Tax Benefits for Parents with Physically Handicapped or Learning Disabled Children

December 1, 2003

by Howard and Matthew Greene

It is the custom of the great majority of Americans to draw up a list of resolutions designed to improve their health, their happiness, their success, or to fulfill some dream long sought after as each new year begins. In the midst of this human effort to resolve a particular discomfort or fill some longstanding ache or vacuum annually, a reckoning with the results of one’s financial circumstances can go unattended until the time comes later in the year to face the realities involved in filing a tax return. We would like to suggest that any adults who bear the legal responsibility for providing for personal care and educational training for children with any form of a handicap begin now to look into the sizable tax deductions that they can qualify for. Here’s an opportunity to complete one of your resolutions that involves your finances, and who is concerned with this issue as one year ends and another begins.

In a majority of cases, parents or guardians of dependent children are unaware of their legitimate claims in this area. The costs involved in providing care for special needs children, be they physical or mental handicaps or learning disabilities are considerable and often difficult to obtain at any level of care. Child care for children who need fulltime attention or special tutoring or schooling for those with nontraditional learning challenges are costly. Families should take full advantage of the Federal tax credits, as laid out in the Internal Revenue Code, available to them in order to serve their dependents best interests. You could qualify for savings up to a maximum of 35% of the cost involved in the care of a dependent with special needs, depending on your total family income and the needs of your child.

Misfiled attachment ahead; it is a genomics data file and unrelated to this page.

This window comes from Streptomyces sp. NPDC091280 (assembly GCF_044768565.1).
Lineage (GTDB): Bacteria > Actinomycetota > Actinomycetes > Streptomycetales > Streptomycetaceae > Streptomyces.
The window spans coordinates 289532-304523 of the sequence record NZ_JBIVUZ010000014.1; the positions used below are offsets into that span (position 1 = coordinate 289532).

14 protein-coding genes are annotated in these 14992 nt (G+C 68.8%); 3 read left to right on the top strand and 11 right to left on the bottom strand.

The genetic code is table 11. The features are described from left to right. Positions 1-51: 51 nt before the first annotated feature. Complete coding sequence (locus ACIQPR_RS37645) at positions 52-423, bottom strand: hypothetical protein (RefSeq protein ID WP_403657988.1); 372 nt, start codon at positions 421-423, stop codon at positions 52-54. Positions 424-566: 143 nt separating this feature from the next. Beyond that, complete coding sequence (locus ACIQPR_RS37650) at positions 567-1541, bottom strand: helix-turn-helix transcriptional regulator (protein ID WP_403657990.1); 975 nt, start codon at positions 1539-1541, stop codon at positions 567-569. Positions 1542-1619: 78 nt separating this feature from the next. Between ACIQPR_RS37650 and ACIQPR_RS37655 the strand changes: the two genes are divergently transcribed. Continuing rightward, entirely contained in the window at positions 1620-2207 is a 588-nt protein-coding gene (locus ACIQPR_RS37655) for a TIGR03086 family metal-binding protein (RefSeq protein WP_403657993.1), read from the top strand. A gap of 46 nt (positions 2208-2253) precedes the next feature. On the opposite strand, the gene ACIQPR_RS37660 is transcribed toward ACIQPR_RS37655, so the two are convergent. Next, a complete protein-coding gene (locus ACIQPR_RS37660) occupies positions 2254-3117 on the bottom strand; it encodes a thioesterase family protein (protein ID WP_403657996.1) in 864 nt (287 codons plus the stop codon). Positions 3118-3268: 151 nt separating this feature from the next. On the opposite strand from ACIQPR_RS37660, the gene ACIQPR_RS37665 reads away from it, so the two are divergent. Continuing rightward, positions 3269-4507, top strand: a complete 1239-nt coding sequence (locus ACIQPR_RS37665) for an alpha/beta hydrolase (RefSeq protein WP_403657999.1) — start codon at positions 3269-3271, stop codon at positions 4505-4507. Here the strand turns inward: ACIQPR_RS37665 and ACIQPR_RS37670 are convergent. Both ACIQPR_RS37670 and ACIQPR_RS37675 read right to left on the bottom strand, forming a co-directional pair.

These are the major expenses that can be partially deducted from your yearly income:

  • Educational services such as specialized tutoring or schooling
  • Professional counseling services
  • Professional home care
  • Hospital services
  • Medical treatment
  • Laboratory exams and tests
  • Medical or educational equipment and supplies
  • Medicines and drugs
  • Transportation

Here’s what you can do early in this new year to learn how to qualify for tax savings: Request the Internal Revenue Service’s 2003 Publication # 503, Child Care and Disabled Dependent Care. You can request this essential information twenty four hours a day, seven days a week by calling 1 800 829-3676 or by going on line to www.irs.gov and downloading the appropriate information. Be sure to request Publication Form 2441, Child Care Expenses and Form 1040A for filing your returns this year by telephone or download from the IRS web site. We cannot think of a better resolution for the new year that you are very likely to keep and feel very good about it!